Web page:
We continue to suffer from a quarantine that fails to protect us from coronavirus. That is because truth itself is being quarantined – kept behind a virtually impenetrable government wall by the president and his administration.
Who knows whether President Donald Trump intended to lie about the disease? Maybe he never really listened to the briefings he received, so his rah-rah cheerleader nature led him to proclaim his own version of things – how coronavirus might to be gone within weeks; how U.S. labs could create a vaccine in a few months; and how he could try to make us believe that his government was doing a fantastic job bottling up the virus, simply by saying it was so.
When I heard that Trump would address the nation from the Oval Office on Wednesday night, I figured that he would stick to a carefully written script in that august setting. Finally, he would read facts off a screen, instead of spit balling his fantasies, and we would know where things are really headed.
Yet the 10-minute speech, aside from being delivered with all the humanity of a robot, avoided the ugly truth that our hardships and disruptions are going to get worse before they get better. Trump didn’t set the record straight on shaking people’s hands: that he was wrong to keep doing it.
As part of my job covering news in Washington, I have had to listen to almost every speech and off-the-cuff verbal bombshell from the president. My duties include parsing poorly chosen words, and politely considering whether he really meant to say exactly what he said.
Never until this week did it make a personal difference to me. I plan to continue traveling, and I need to know how to avoid being forced into quarantine – but I feel surrounded by the word. An increasing number of friends tell me they are self-quarantined after returning from abroad, or after flying from the United States to the stringent anti-virus rules of Israel. Whether self-quarantine is more alarming or more reassuring than the now fashionable WFH – working from home – these apparently healthy individuals find it eerie to have been ordered to stay indoors and keep away from everyone else.
Even for those merely suspected of possibly being exposed while on tour, it is deemed insufficient to avoid sneezing or coughing on people, or avoid being sneezed or coughed upon. Isn’t it enough to wash hands thoroughly with soap and hot water, or as an alternative self-sanitize with the alcohol of Purell? Do folks with no symptoms really have to stay indoors, like pariahs or lepers in our 21st century affluence?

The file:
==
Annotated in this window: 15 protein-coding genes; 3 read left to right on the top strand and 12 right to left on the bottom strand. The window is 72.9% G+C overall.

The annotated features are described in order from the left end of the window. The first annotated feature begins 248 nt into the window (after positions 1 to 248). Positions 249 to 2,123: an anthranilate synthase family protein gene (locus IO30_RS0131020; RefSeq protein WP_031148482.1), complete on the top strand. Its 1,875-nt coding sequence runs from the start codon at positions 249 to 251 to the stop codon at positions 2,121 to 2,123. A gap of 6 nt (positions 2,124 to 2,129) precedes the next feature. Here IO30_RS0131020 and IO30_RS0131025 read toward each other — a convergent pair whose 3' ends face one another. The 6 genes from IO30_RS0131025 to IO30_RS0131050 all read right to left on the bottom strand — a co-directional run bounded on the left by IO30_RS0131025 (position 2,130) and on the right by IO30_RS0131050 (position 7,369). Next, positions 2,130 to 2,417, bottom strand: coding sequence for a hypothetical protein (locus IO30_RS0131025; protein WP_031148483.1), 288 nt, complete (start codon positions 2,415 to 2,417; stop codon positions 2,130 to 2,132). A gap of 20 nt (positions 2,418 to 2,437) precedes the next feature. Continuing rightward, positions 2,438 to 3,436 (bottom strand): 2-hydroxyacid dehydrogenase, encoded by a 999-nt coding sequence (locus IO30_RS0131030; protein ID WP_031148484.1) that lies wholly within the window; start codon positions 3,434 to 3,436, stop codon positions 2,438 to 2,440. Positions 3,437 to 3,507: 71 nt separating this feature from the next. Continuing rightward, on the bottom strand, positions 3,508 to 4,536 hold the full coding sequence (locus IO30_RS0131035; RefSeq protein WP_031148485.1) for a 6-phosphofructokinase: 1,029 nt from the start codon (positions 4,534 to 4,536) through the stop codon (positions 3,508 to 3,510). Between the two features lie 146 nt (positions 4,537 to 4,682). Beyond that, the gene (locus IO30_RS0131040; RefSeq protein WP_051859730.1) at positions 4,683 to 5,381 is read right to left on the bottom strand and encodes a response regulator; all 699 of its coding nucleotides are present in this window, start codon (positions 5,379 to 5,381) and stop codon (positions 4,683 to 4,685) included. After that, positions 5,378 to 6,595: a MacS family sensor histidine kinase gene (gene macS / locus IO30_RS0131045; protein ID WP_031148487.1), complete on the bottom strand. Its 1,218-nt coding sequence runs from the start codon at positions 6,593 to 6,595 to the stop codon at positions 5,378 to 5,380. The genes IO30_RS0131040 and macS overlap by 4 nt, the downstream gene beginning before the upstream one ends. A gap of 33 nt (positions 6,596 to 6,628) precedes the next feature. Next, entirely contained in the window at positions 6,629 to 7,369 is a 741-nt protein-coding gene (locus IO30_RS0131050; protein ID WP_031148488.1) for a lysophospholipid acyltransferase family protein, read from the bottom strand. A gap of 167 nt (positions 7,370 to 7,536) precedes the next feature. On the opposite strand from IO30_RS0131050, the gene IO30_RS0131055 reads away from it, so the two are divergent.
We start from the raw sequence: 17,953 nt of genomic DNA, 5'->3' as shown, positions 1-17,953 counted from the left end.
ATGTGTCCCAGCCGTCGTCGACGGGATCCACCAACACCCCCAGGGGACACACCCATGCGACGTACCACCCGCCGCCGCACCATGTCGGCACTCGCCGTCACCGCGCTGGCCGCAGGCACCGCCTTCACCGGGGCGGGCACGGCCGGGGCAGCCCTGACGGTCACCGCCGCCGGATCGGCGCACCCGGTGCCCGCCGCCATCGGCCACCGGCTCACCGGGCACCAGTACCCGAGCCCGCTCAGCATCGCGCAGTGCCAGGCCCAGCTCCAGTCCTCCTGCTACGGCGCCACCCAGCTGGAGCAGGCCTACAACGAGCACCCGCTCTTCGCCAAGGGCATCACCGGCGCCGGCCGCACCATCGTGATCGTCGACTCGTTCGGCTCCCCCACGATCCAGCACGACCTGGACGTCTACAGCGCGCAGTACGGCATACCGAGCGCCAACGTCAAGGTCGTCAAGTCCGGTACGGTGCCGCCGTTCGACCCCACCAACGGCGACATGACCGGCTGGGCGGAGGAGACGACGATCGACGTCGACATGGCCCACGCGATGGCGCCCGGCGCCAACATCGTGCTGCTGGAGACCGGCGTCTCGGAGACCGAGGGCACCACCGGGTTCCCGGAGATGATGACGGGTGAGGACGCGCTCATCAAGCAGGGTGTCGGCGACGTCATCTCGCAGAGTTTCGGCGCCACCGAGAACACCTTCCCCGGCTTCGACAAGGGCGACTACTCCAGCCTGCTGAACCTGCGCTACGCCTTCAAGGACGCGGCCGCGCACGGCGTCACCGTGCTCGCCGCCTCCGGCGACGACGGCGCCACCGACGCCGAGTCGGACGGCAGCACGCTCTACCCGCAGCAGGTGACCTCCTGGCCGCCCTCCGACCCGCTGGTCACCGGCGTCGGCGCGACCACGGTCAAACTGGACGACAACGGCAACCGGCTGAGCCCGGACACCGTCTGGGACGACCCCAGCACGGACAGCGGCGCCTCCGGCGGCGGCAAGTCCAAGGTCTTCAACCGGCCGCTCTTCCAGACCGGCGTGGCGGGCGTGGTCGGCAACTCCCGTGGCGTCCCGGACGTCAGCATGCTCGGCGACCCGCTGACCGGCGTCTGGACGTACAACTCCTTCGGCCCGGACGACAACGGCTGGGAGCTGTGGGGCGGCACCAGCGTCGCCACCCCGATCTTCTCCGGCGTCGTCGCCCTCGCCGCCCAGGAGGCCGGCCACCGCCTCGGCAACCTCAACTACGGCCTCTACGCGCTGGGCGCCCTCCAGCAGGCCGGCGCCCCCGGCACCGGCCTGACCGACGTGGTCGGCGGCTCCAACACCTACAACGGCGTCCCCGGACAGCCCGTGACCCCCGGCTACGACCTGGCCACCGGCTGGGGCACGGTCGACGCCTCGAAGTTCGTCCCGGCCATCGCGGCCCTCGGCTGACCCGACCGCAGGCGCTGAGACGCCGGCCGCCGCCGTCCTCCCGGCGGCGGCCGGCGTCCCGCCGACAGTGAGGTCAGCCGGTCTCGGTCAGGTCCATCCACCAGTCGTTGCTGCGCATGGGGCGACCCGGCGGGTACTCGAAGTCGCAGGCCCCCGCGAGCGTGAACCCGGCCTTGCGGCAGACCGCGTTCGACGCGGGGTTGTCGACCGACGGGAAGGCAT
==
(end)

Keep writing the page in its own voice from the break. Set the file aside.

I accept that the strictures are necessary, because the relentless advance of the highly contagious COVID-19 must be stopped by all imaginable blocking mechanisms.
We cannot afford to make whatever Italy’s mistakes were, the errors that triggered a mounting toll of virus sufferers and more patients dying than in any country outside of China. So I am willing to believe that crippling the travel industry and curtailing our enjoyment from sports will be worthwhile, as it would be were it to save even just one life.
I admit having a selfish motive in listening carefully to Trump’s words the other night. Early in his speech he said: “We will be suspending all travel from Europe to the United States for the next 30 days.” My heart sank, because I have been planning a trip to London late this month – having bought some non-refundable seats for three hard-to-get plays – and those words made it seem like we wouldn’t be able to fly home.
Seconds later, the president said the United Kingdom will be exempt from the restrictions. Curtain up! Tea and crumpets. Rarely have I been so pleased by something Trump said. I know, now I may be the one living in fantasy. Will it really be safe to fly to Britain and crowd into theaters?
Maybe I’m just stir-crazy after all these weeks quarantined from truth.
Dan Raviv of i24News is author of “Spies Against Armageddon.”